Wrestling the Bout of His Life

Adam Frey lived the normal life of a college wrestler. He worked out like a madman, worried about making weight, set a goal to win a national championship, and when that didn’t happen, he cheered on his teammate who did. Of course, life had a different plan for Adam, the 141 lb. wrestler for Cornell University. A few days after wrestling at the NCAA Championships, Adam survived a terrible car accident just to find out that he had cancer.

Too cute to be cancer-iffic!

Wrestling is my favorite sport, and one of the reasons I love it is that the athletes are so tough. They do buddy carries up and down stadium steps, they fight through bloody noses and shredded ligaments, they proudly sport cauliflower ear. They make no excuses. They are always looking forward to their next opponent, but it’s safe for them to assume that their next opponent will be another wrestler, not cancer. At 22 years old, Adam Frey was not expecting his doctor to tell him that he had a similar strain of cancer as Lance Armstrong. However, he is not asking what most people would get after a cancer diagnosis. As Adam wrote so eloquently in his blog:

At times I do look and wonder why me? Why did I get some disease that I have taken every method through healthy living to prevent? My only logical response is that the good Lord is using me to reach out to more people than I could have before. I like thinking that this gives me a purpose, and with more pondering and thinking it is becoming more clear. I hope to bring a breathe of fresh air, an inspiration, a motivation, and maybe even the lift someone may need who is doubting their own strength in this battle. I never had walked into a more bright and sunny building that had, juxtaposed, such a feeling of dread than the cancer center. Maybe I can help lighten that up a little bit.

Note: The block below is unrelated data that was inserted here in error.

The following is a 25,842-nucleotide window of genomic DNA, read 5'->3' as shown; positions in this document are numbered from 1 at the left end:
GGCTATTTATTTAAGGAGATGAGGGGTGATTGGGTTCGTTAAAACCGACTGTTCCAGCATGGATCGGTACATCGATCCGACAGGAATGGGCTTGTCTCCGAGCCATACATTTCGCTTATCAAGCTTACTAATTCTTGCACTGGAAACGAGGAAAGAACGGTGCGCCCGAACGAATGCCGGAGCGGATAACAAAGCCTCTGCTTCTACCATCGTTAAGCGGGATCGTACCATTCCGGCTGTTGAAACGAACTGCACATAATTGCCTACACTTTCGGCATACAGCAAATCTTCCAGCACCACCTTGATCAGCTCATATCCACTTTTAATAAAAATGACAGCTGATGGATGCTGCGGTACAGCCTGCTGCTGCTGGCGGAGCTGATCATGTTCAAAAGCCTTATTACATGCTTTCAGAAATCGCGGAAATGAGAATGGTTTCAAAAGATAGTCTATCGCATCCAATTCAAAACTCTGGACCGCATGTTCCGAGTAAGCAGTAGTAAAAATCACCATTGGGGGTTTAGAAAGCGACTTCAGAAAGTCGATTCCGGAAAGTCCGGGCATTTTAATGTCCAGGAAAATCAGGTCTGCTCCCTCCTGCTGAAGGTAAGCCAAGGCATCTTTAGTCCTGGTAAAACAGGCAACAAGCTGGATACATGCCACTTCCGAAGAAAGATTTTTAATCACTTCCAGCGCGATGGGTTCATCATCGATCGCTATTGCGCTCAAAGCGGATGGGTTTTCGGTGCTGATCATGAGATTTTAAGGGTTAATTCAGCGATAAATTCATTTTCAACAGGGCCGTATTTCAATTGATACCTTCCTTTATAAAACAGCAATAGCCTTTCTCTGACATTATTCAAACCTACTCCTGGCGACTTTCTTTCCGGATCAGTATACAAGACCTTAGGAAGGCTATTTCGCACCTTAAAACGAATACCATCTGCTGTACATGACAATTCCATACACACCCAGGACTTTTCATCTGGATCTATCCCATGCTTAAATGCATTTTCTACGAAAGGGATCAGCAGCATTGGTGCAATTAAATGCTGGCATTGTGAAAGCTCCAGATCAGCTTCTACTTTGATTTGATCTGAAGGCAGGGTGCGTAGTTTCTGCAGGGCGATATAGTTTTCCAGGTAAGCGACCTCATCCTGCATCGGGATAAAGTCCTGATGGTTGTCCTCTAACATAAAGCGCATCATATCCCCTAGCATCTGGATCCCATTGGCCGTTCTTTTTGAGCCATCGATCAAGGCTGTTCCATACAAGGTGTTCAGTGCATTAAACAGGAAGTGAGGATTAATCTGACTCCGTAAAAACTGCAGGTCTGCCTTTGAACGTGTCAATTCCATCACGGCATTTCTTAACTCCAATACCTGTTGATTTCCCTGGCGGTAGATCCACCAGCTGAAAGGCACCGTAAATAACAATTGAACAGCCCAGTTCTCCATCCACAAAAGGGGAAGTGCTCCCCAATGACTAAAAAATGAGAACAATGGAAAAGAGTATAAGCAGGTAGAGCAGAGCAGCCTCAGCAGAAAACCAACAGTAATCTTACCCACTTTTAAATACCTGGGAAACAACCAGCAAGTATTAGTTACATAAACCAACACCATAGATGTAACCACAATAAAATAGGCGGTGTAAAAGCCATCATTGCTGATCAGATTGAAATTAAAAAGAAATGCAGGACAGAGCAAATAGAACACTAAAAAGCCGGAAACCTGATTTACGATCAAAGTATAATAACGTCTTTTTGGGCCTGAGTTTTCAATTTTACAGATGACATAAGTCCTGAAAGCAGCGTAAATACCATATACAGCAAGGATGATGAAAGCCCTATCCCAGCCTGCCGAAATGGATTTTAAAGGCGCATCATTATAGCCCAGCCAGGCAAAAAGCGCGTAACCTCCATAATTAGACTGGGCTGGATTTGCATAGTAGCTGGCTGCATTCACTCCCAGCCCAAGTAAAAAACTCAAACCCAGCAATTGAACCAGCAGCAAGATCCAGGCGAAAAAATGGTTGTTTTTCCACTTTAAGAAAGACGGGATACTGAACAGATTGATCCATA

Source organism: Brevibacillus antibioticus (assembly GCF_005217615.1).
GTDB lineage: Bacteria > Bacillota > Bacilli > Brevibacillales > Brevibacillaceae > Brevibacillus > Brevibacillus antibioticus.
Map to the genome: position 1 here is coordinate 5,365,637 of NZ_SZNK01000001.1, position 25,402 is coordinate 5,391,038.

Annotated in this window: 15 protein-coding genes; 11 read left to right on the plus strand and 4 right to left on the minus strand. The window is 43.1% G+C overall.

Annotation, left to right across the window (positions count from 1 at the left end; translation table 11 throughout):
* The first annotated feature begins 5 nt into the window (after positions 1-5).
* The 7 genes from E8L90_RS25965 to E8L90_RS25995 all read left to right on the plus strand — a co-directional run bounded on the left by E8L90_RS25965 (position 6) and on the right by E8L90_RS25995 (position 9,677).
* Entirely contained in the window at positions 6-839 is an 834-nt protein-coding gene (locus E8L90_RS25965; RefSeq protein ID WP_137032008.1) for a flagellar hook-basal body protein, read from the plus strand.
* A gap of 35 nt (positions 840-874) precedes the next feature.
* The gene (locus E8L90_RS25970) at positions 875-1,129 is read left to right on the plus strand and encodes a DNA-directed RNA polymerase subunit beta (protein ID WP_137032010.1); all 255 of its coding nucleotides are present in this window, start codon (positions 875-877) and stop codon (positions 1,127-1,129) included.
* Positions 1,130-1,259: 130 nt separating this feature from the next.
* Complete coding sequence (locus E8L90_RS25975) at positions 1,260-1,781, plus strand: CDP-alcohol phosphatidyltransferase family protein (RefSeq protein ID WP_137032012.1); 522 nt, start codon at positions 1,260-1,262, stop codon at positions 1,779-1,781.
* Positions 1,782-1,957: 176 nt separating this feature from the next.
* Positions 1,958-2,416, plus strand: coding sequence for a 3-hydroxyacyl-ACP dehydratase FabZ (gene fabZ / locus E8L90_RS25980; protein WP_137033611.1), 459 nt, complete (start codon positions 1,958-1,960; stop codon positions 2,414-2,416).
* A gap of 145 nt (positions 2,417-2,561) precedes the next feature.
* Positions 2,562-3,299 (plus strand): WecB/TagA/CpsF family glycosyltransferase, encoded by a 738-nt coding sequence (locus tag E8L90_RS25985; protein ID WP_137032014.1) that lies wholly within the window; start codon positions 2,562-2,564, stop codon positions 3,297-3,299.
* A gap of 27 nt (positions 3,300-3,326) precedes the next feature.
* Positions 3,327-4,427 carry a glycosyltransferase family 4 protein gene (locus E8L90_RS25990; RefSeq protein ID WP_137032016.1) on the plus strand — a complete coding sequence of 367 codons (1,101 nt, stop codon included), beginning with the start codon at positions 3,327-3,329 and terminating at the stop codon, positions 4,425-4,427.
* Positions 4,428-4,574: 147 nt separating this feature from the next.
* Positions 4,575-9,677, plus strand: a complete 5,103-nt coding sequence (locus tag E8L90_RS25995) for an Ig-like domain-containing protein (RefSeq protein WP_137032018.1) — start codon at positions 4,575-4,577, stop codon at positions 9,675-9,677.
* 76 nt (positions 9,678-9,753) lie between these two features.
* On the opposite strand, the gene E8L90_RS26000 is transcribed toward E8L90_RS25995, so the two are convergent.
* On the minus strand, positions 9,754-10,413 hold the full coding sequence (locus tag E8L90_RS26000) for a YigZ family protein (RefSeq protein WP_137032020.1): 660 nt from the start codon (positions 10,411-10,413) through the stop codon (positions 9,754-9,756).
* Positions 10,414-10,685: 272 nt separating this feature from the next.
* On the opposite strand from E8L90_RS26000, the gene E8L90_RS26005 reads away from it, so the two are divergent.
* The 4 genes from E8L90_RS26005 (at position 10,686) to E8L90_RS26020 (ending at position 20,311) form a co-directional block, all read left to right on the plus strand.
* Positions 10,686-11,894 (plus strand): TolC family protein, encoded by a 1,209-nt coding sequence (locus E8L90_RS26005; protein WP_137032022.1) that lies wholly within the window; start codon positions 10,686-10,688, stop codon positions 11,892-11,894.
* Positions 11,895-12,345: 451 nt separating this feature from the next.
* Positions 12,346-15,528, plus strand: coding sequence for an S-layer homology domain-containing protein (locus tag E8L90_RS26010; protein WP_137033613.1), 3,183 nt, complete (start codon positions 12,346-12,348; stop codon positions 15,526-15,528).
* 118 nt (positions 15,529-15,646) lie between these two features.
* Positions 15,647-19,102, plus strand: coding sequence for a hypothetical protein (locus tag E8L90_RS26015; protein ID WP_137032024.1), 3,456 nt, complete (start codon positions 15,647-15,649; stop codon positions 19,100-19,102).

Adam is facing a six-month course of chemotherapy. He is already starting to lose his hair, will start to lose his appetite-which is truly bizarre, because wrestlers can eat more than any human beings I have ever met-and he is receiving shots to boost his white blood cells. The shots cause him extreme pain, but Adam continues to face his obstacles with humor. Click here to read his hilarious account of his trip to the sperm bank-escorted by his mother.

Over the course of the past season, Adam had trouble making weight. In fact, he didn’t make weight on a few occasions. This was shocking to most of the wrestling community, because D-I wrestlers generally have learned how to manage their weight. In finding the tumors, all of the questions about Adam’s weight were answered. It wasn’t a lack of discipline, or commitment – it was a freakin’ ten pound tumor:

The other thing that is amazing is how large my tumor actually was. It is about 10-12 pounds which means this year instead of making 141, I was making 129-131 and sometimes wrestling 149. I guess the mystery of why it was so hard for me to make weight was finally revealed. I was carrying an extra 1.5 weight classes in my gut, literally.

The thing that amazes me the most about Adam is his determination not only to beat cancer, but to keep a normal life. He goes out with his friends, lifts weights on a daily basis, and is doing all that he can to make sure that his body will be ready for wrestling after he has rid his body of this disease.

To continue to follow his truly inspiring story, bookmark Adam Frey’s blog and read it every day. You can also buy a shirt or make a donation to help Adam and his family with the medical expenses.

Photo credits: Cornell University, Pittsburgh Tribune-Review

8 thoughts on “Wrestling the Bout of His Life

  1. I hope nothing but the best for this guy. Cancer sucks, whether the victim is hot or not.
    Why did I get some disease that I have taken every method through healthy living to prevent? My only logical response is that the good Lord is using me to reach out to more people than I could have before.

    This shit kills me. Some God. What a great guy!


  2. In the little I’ve read about the wrestling community, I’ve learned they are truly like family to each other. (check out Chuck Palahniuk’s book “Stranger than Fiction: True Stories”) You can see this is accurate when reading Adam’s blog. Thanks for bringing us the story.

  3. Yeah, Cinnamon, one of the things I love most about wrestling is the family aspect. NCAAs are like a family reunion every year. It’s great to see how everyone has rallied around Adam.

  4. Bless his heart. I hope he makes it through this – he sounds like he’s got a good outlook in spite of all the horror.

    Incidentally, as the wife of a former D-III 125-er, wrestlers do eat more than any people alive on the planet. My husband is 5’3″ of pure eating power, even 6 years after his career ended. I would KILL for 1/10 of his metabolic power…

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